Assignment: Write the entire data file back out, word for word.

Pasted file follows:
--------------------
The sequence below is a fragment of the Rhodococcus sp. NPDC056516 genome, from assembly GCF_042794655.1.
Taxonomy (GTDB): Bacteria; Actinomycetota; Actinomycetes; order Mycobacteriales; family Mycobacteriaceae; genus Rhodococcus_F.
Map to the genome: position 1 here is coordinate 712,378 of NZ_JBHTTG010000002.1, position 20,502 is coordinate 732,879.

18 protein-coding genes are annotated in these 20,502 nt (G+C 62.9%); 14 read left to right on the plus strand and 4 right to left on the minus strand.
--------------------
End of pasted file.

The sequence below is a fragment of the Rhodococcus sp. NPDC056516 genome, from assembly GCF_042794655.1.
Taxonomy (GTDB): Bacteria; Actinomycetota; Actinomycetes; order Mycobacteriales; family Mycobacteriaceae; genus Rhodococcus_F.
Map to the genome: position 1 here is coordinate 712,378 of NZ_JBHTTG010000002.1, position 20,502 is coordinate 732,879.

18 protein-coding genes are annotated in these 20,502 nt (G+C 62.9%); 14 read left to right on the plus strand and 4 right to left on the minus strand.